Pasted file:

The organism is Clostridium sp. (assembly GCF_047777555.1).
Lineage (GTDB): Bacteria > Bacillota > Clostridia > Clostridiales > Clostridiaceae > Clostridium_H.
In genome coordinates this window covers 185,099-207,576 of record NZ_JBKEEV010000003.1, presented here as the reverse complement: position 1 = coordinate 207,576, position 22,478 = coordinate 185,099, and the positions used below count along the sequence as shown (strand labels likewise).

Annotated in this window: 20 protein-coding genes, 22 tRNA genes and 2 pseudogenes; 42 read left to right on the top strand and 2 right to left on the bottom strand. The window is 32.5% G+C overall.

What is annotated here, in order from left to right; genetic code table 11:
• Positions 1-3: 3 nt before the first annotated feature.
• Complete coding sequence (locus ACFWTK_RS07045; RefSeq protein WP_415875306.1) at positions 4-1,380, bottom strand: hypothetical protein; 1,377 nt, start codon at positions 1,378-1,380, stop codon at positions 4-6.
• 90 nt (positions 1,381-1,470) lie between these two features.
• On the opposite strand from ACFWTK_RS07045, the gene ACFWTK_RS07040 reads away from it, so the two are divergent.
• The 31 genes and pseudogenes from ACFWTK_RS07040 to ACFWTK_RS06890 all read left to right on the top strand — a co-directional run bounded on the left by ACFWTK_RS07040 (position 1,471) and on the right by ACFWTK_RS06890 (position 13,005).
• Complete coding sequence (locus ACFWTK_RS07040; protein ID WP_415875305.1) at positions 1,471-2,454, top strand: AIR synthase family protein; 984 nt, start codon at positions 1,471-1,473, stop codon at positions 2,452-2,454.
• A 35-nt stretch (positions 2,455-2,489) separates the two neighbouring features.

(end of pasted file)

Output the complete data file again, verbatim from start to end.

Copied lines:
The organism is Clostridium sp. (assembly GCF_047777555.1).
Lineage (GTDB): Bacteria > Bacillota > Clostridia > Clostridiales > Clostridiaceae > Clostridium_H.
In genome coordinates this window covers 185,099-207,576 of record NZ_JBKEEV010000003.1, presented here as the reverse complement: position 1 = coordinate 207,576, position 22,478 = coordinate 185,099, and the positions used below count along the sequence as shown (strand labels likewise).

Annotated in this window: 20 protein-coding genes, 22 tRNA genes and 2 pseudogenes; 42 read left to right on the top strand and 2 right to left on the bottom strand. The window is 32.5% G+C overall.

What is annotated here, in order from left to right; genetic code table 11:
• Positions 1-3: 3 nt before the first annotated feature.
• Complete coding sequence (locus ACFWTK_RS07045; RefSeq protein WP_415875306.1) at positions 4-1,380, bottom strand: hypothetical protein; 1,377 nt, start codon at positions 1,378-1,380, stop codon at positions 4-6.
• 90 nt (positions 1,381-1,470) lie between these two features.
• On the opposite strand from ACFWTK_RS07045, the gene ACFWTK_RS07040 reads away from it, so the two are divergent.
• The 31 genes and pseudogenes from ACFWTK_RS07040 to ACFWTK_RS06890 all read left to right on the top strand — a co-directional run bounded on the left by ACFWTK_RS07040 (position 1,471) and on the right by ACFWTK_RS06890 (position 13,005).
• Complete coding sequence (locus ACFWTK_RS07040; protein ID WP_415875305.1) at positions 1,471-2,454, top strand: AIR synthase family protein; 984 nt, start codon at positions 1,471-1,473, stop codon at positions 2,452-2,454.
• A 35-nt stretch (positions 2,455-2,489) separates the two neighbouring features.